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As reported today in the New York Times, mobile payment service Square has partnered with omnipresent caffeine pusher Starbucks to make it even easier for you to pay for that double-shot every morning.

Square was founded by Jack Dorsey, the same guy who started Twitter, and lets businesses use their mobile devices as on-site cash registers to process credit card payments. I’ve used the service to purchase things, and it’s worked seamlessly every time.

So, apart from the fact that you’ll be able to pay without a wallet (or even taking your phone out of your pocket), this partnership means consumers could get a lot more comfortable with mobile payments.

Though smartphone payments have a long way to go before they replace wallets altogether, Starbucks’s adoption of Square will catapult the start-up’s technology onto street corners nationwide, and is the clearest sign yet that mobile payments could become mainstream.

“Anyone who’s going to break the mobile payments barrier in the U.S. has to overcome the resistance to try anything new when everything we have works really, really well, even cash, which is very convenient,” said Bill Maurer, director of the Institute for Money, Technology and Financial Inclusion at the University of California, Irvine.

According to our latest research, 36 percent of landscapers use iPhones for both personal and business use, and just slightly less use an Android phone. Twenty-five percent use an iPad. Those numbers are up from 2011, and will continue to rise in the next few years.

So, to review: Increasingly wired customers are getting exposed to a more seamless way to pay on the spot for goods and services, while at the same time contractors are more and more equipped with the tools to run that very technology.

Sounds like a no-brainer to me. Make mine a double.

Written by CBOWEN@GIE.NET

August 8th, 2012 at 1:21 pm

Betting on renters

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In the latest issue of Businessweek, we learn about the growing interest by private equity firms in buying up huge swaths of foreclosed homes and renting them out.

To date, they’ve spent more than $7 billion, mostly in the hard-hit markets of the Southwest, on vacant or abandoned single-family homes.

This could be a boon for landscape contractors, as the homes are often in dire need of re-sodding and landscape renovations.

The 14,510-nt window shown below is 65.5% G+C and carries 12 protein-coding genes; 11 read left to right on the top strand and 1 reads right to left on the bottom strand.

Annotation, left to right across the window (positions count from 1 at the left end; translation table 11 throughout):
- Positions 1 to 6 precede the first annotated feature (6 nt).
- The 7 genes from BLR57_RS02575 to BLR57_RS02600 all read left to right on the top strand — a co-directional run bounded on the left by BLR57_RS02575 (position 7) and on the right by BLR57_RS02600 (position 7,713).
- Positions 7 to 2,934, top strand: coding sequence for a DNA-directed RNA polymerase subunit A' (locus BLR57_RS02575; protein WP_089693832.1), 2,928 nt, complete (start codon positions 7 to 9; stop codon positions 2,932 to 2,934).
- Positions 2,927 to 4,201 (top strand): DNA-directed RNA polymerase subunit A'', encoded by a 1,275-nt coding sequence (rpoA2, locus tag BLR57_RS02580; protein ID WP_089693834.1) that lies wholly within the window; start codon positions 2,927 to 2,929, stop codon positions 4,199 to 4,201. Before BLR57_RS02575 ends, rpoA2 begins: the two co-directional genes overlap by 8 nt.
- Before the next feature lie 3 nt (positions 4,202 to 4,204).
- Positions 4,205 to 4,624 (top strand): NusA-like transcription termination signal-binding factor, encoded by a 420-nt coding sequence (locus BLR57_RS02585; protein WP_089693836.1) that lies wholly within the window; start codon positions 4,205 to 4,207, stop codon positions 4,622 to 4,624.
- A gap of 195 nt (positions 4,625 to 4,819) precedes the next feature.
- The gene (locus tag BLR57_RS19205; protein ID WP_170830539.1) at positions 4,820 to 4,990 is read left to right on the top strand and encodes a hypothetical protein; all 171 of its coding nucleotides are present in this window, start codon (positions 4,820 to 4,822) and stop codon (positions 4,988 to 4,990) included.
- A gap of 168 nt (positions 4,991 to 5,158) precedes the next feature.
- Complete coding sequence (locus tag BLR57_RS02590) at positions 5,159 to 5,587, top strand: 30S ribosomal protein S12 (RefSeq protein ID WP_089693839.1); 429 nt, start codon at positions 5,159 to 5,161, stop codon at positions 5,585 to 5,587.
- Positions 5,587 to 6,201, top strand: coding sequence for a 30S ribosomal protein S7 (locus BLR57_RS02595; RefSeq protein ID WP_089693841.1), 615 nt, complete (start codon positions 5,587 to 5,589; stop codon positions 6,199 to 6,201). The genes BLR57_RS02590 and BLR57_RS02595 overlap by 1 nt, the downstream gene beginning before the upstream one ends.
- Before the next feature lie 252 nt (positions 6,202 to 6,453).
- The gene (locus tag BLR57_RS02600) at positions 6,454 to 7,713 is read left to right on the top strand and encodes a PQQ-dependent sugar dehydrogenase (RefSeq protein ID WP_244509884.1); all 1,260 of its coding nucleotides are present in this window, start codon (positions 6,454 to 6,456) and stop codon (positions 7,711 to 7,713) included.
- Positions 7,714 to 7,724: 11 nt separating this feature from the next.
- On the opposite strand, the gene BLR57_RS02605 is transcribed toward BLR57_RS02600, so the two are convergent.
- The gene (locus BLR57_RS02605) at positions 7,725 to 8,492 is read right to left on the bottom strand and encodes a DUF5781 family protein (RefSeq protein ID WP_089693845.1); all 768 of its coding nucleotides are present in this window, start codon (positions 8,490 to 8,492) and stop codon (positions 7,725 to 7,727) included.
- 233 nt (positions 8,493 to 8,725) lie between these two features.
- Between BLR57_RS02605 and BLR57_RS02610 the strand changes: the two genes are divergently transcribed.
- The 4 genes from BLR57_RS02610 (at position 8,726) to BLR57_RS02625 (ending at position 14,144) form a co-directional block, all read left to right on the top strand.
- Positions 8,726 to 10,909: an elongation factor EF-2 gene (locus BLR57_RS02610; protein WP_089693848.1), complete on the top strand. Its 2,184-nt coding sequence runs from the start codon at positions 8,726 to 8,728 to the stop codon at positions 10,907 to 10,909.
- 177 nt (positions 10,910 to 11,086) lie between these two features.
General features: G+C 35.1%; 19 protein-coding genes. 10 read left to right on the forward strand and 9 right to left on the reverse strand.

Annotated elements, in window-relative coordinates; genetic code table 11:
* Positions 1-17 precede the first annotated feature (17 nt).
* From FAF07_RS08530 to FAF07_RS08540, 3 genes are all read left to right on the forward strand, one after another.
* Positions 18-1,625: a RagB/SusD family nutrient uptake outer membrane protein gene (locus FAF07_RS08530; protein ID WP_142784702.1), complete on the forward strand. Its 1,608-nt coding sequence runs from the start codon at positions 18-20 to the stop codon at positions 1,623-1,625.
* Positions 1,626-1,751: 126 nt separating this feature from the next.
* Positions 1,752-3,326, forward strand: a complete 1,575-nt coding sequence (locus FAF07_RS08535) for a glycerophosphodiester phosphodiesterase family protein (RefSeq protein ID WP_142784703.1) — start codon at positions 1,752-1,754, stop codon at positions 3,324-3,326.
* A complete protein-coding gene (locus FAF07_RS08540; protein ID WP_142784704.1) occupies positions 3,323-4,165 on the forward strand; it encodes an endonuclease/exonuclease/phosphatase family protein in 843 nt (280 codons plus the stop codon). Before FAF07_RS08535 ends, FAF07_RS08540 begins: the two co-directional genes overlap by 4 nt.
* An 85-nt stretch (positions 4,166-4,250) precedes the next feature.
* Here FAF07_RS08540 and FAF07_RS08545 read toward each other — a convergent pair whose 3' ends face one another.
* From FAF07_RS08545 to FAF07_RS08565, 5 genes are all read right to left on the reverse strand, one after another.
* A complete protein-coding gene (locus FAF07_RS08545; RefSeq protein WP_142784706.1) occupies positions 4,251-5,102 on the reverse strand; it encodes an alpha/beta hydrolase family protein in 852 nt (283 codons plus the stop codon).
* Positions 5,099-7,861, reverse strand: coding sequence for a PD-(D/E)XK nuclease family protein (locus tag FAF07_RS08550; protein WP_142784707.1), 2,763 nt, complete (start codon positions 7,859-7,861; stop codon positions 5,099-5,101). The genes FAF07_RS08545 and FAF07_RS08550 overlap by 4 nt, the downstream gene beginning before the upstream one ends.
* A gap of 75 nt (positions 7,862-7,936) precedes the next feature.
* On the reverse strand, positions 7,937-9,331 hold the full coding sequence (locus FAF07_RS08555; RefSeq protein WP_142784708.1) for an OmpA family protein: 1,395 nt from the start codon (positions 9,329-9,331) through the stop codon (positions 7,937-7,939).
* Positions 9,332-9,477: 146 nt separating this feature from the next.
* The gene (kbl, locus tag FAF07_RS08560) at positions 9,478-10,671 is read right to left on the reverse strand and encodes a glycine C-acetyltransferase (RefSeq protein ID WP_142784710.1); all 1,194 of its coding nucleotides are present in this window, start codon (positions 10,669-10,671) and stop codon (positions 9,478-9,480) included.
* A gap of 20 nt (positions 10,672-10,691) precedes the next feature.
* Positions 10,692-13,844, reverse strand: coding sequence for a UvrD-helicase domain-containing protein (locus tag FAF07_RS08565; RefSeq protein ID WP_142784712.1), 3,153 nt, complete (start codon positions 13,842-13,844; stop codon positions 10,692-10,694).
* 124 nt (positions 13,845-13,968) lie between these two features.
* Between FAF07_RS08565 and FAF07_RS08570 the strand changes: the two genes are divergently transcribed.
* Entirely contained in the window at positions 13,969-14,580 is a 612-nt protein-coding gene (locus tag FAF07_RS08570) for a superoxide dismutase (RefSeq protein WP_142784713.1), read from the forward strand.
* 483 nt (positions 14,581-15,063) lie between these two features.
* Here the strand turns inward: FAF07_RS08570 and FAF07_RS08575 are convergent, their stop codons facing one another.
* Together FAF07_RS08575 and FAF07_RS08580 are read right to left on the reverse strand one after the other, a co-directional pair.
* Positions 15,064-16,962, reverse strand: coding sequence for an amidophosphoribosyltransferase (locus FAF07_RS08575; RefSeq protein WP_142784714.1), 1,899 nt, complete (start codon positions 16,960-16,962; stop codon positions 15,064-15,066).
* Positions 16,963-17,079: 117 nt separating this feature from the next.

Private equity firms including Colony Capital, Blackstone Group (BX), KKR (KKR), and Och-Ziff Capital Management Group (OZM) are rushing to make similar bets. They plan to spend at least $7.2 billion to snatch up undervalued single-family homes and then rent them out. The aim is to capitalize on U.S. home prices that are 34 percent below their 2006 peak, as well as on a broader shift toward renting. At 65 percent in the first quarter, U.S. homeownership is at its lowest level since 1997. Scott Simon, head of mortgage bonds at Pimco, says about 6 million borrowers will lose their homes in the next five years, creating demand for as many as 4 million new rental homes. “Our view is there’s tons to buy and tons to buy attractively,” says Justin Chang, acting president of Colony Capital’s American Homes unit.

Colony has bought 1,100 homes in Arizona, California, Nevada, and Texas, with plans to acquire $1.5 billion in property by next April. Colony was among the winners of the largest bulk sale thus far: a $330 million portfolio of 2,500 foreclosed properties auctioned off by Fannie Mae (FNMA), the government-controlled mortgage company that owned 114,000 foreclosed properties as of March 31, according to people with knowledge of the deal who asked not to be identified because they signed confidentiality agreements.

Blackstone, the biggest buyer of U.S. commercial real estate since prices bottomed, has “bought over 2,000 homes at this point,” Jonathan Gray, senior managing director for real estate, said at a July 18 conference, adding that the company “probably spent over $300 million doing this.”

Not everyone’s quite convinced the equity firms will make money on the deals, but it is a glimmer of hope in the troubled real estate market.

Written by CBOWEN@GIE.NET

August 3rd, 2012 at 12:23 pm